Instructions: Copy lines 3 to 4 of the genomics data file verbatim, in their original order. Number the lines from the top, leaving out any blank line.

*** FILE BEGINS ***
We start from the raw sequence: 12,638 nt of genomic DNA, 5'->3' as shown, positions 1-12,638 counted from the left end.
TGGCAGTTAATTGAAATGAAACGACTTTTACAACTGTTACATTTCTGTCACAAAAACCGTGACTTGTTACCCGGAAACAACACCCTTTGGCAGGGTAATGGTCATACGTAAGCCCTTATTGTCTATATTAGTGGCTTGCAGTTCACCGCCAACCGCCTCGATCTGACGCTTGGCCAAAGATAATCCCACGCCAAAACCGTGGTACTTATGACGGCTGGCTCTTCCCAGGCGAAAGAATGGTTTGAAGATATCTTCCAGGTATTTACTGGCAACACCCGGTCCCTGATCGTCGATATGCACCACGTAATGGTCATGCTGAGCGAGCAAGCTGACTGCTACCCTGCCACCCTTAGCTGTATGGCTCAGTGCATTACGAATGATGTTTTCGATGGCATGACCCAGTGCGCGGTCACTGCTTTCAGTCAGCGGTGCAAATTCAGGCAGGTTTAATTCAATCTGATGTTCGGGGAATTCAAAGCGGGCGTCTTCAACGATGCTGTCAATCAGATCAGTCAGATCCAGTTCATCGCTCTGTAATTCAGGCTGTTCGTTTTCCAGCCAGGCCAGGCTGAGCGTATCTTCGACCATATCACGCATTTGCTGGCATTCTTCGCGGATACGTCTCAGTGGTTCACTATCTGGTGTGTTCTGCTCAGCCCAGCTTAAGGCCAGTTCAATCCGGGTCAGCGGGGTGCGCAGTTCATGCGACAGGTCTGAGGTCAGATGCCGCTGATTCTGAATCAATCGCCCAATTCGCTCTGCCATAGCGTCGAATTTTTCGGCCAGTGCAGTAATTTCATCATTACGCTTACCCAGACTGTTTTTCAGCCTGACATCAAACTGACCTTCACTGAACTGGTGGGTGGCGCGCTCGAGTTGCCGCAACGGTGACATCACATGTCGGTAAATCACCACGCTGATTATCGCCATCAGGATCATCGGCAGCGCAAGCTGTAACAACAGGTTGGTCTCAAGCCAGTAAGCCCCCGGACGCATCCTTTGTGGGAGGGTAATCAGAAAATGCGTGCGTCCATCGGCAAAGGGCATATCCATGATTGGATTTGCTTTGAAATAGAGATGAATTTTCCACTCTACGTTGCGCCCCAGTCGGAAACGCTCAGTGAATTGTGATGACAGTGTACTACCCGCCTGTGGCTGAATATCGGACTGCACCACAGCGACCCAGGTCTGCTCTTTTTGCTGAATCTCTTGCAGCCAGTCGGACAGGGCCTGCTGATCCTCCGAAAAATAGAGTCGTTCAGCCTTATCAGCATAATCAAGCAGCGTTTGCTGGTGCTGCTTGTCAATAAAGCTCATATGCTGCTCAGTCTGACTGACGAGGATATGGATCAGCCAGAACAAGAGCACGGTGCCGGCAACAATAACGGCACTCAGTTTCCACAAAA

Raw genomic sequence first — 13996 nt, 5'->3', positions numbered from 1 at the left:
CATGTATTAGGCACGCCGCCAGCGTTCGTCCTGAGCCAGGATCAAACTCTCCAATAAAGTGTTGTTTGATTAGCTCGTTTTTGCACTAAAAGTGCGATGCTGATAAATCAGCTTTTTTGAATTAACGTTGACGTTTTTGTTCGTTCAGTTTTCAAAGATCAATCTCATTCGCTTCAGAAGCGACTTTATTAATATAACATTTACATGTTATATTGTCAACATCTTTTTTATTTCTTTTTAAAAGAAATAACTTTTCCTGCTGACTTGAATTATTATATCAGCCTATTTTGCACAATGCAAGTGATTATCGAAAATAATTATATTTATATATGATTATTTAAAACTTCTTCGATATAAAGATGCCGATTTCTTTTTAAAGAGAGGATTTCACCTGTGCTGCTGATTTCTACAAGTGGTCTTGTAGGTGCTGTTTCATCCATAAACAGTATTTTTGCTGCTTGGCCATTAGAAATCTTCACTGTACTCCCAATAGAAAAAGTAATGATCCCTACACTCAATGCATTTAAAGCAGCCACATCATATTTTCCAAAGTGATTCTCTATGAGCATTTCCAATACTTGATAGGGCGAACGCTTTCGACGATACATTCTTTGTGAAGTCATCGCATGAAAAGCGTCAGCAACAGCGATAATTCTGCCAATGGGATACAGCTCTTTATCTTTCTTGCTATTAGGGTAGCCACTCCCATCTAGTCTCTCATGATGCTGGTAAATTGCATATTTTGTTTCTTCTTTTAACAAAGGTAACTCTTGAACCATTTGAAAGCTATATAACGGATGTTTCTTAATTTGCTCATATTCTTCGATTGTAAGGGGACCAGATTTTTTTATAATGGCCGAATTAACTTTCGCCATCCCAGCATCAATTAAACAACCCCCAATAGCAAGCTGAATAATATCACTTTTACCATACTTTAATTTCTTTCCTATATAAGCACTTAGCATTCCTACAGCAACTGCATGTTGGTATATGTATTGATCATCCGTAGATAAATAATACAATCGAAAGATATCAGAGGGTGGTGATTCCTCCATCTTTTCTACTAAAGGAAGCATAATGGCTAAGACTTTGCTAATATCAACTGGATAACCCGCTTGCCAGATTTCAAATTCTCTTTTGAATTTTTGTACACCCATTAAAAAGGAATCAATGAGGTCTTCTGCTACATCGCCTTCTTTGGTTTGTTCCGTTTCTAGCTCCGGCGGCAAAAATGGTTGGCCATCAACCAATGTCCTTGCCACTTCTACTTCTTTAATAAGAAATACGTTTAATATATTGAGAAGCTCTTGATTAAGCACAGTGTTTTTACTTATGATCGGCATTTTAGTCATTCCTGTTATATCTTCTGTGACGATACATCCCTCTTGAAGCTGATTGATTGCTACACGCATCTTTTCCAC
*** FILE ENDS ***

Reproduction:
Raw genomic sequence first — 13996 nt, 5'->3', positions numbered from 1 at the left:
CATGTATTAGGCACGCCGCCAGCGTTCGTCCTGAGCCAGGATCAAACTCTCCAATAAAGTGTTGTTTGATTAGCTCGTTTTTGCACTAAAAGTGCGATGCTGATAAATCAGCTTTTTTGAATTAACGTTGACGTTTTTGTTCGTTCAGTTTTCAAAGATCAATCTCATTCGCTTCAGAAGCGACTTTATTAATATAACATTTACATGTTATATTGTCAACATCTTTTTTATTTCTTTTTAAAAGAAATAACTTTTCCTGCTGACTTGAATTATTATATCAGCCTATTTTGCACAATGCAAGTGATTATCGAAAATAATTATATTTATATATGATTATTTAAAACTTCTTCGATATAAAGATGCCGATTTCTTTTTAAAGAGAGGATTTCACCTGTGCTGCTGATTTCTACAAGTGGTCTTGTAGGTGCTGTTTCATCCATAAACAGTATTTTTGCTGCTTGGCCATTAGAAATCTTCACTGTACTCCCAATAGAAAAAGTAATGATCCCTACACTCAATGCATTTAAAGCAGCCACATCATATTTTCCAAAGTGATTCTCTATGAGCATTTCCAATACTTGATAGGGCGAACGCTTTCGACGATACATTCTTTGTGAAGTCATCGCATGAAAAGCGTCAGCAACAGCGATAATTCTGCCAATGGGATACAGCTCTTTATCTTTCTTGCTATTAGGGTAGCCACTCCCATCTAGTCTCTCATGATGCTGGTAAATTGCATATTTTGTTTCTTCTTTTAACAAAGGTAACTCTTGAACCATTTGAAAGCTATATAACGGATGTTTCTTAATTTGCTCATATTCTTCGATTGTAAGGGGACCAGATTTTTTTATAATGGCCGAATTAACTTTCGCCATCCCAGCATCAATTAAACAACCCCCAATAGCAAGCTGAATAATATCACTTTTACCATACTTTAATTTCTTTCCTATATAAGCACTTAGCATTCCTACAGCAACTGCATGTTGGTATATGTATTGATCATCCGTAGATAAATAATACAATCGAAAGATATCAGAGGGTGGTGATTCCTCCATCTTTTCTACTAAAGGAAGCATAATGGCTAAGACTTTGCTAATATCAACTGGATAACCCGCTTGCCAGATTTCAAATTCTCTTTTGAATTTTTGTACACCCATTAAAAAGGAATCAATGAGGTCTTCTGCTACATCGCCTTCTTTGGTTTGTTCCGTTTCTAGCTCCGGCGGCAAAAATGGTTGGCCATCAACCAATGTCCTTGCCACTTCTACTTCTTTAATAAGAAATACGTTTAATATATTGAGAAGCTCTTGATTAAGCACAGTGTTTTTACTTATGATCGGCATTTTAGTCATTCCTGTTATATCTTCTGTGACGATACATCCCTCTTGAAGCTGATTGATTGCTACACGCATCTTTTCCAC